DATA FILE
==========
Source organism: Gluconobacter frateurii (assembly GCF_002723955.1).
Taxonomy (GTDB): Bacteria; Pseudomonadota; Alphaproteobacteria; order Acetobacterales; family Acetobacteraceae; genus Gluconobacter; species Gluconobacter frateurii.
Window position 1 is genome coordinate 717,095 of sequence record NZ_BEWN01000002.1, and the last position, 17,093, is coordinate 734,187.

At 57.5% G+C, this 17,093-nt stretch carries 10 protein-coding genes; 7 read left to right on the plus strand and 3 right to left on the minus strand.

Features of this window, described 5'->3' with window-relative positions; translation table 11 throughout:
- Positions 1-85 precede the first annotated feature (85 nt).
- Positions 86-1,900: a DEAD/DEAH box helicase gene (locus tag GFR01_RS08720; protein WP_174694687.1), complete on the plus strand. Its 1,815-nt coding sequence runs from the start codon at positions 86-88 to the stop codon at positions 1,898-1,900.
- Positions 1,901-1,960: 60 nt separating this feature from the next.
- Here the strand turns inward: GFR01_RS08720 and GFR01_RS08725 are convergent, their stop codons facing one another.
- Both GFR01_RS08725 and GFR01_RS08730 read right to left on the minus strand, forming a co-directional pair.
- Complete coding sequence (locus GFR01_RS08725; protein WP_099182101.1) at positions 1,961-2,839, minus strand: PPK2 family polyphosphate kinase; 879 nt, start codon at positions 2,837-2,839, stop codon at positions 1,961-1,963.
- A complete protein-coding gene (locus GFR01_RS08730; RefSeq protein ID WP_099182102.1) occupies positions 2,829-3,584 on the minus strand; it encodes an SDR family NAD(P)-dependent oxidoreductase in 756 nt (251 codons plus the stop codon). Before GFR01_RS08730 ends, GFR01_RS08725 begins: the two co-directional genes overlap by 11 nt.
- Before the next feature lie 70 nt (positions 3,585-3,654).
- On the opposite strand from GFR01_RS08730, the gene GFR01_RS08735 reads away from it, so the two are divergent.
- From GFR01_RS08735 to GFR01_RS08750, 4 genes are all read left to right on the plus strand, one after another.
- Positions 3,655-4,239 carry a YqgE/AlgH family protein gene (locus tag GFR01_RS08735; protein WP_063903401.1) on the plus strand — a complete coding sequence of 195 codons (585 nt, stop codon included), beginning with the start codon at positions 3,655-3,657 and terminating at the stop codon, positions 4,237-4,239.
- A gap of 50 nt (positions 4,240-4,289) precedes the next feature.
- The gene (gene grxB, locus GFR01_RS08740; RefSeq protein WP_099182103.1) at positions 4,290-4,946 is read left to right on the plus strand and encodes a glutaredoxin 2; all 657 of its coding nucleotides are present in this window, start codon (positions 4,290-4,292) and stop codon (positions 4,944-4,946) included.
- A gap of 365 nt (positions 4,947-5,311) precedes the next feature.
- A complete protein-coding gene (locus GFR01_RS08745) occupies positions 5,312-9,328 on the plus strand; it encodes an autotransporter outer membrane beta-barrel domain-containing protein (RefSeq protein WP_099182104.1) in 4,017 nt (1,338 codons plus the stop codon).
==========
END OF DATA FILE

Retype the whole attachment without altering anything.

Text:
Source organism: Gluconobacter frateurii (assembly GCF_002723955.1).
Taxonomy (GTDB): Bacteria; Pseudomonadota; Alphaproteobacteria; order Acetobacterales; family Acetobacteraceae; genus Gluconobacter; species Gluconobacter frateurii.
Window position 1 is genome coordinate 717,095 of sequence record NZ_BEWN01000002.1, and the last position, 17,093, is coordinate 734,187.

At 57.5% G+C, this 17,093-nt stretch carries 10 protein-coding genes; 7 read left to right on the plus strand and 3 right to left on the minus strand.

Features of this window, described 5'->3' with window-relative positions; translation table 11 throughout:
- Positions 1-85 precede the first annotated feature (85 nt).
- Positions 86-1,900: a DEAD/DEAH box helicase gene (locus tag GFR01_RS08720; protein WP_174694687.1), complete on the plus strand. Its 1,815-nt coding sequence runs from the start codon at positions 86-88 to the stop codon at positions 1,898-1,900.
- Positions 1,901-1,960: 60 nt separating this feature from the next.
- Here the strand turns inward: GFR01_RS08720 and GFR01_RS08725 are convergent, their stop codons facing one another.
- Both GFR01_RS08725 and GFR01_RS08730 read right to left on the minus strand, forming a co-directional pair.
- Complete coding sequence (locus GFR01_RS08725; protein WP_099182101.1) at positions 1,961-2,839, minus strand: PPK2 family polyphosphate kinase; 879 nt, start codon at positions 2,837-2,839, stop codon at positions 1,961-1,963.
- A complete protein-coding gene (locus GFR01_RS08730; RefSeq protein ID WP_099182102.1) occupies positions 2,829-3,584 on the minus strand; it encodes an SDR family NAD(P)-dependent oxidoreductase in 756 nt (251 codons plus the stop codon). Before GFR01_RS08730 ends, GFR01_RS08725 begins: the two co-directional genes overlap by 11 nt.
- Before the next feature lie 70 nt (positions 3,585-3,654).
- On the opposite strand from GFR01_RS08730, the gene GFR01_RS08735 reads away from it, so the two are divergent.
- From GFR01_RS08735 to GFR01_RS08750, 4 genes are all read left to right on the plus strand, one after another.
- Positions 3,655-4,239 carry a YqgE/AlgH family protein gene (locus tag GFR01_RS08735; protein WP_063903401.1) on the plus strand — a complete coding sequence of 195 codons (585 nt, stop codon included), beginning with the start codon at positions 3,655-3,657 and terminating at the stop codon, positions 4,237-4,239.
- A gap of 50 nt (positions 4,240-4,289) precedes the next feature.
- The gene (gene grxB, locus GFR01_RS08740; RefSeq protein WP_099182103.1) at positions 4,290-4,946 is read left to right on the plus strand and encodes a glutaredoxin 2; all 657 of its coding nucleotides are present in this window, start codon (positions 4,290-4,292) and stop codon (positions 4,944-4,946) included.
- A gap of 365 nt (positions 4,947-5,311) precedes the next feature.
- A complete protein-coding gene (locus GFR01_RS08745) occupies positions 5,312-9,328 on the plus strand; it encodes an autotransporter outer membrane beta-barrel domain-containing protein (RefSeq protein WP_099182104.1) in 4,017 nt (1,338 codons plus the stop codon).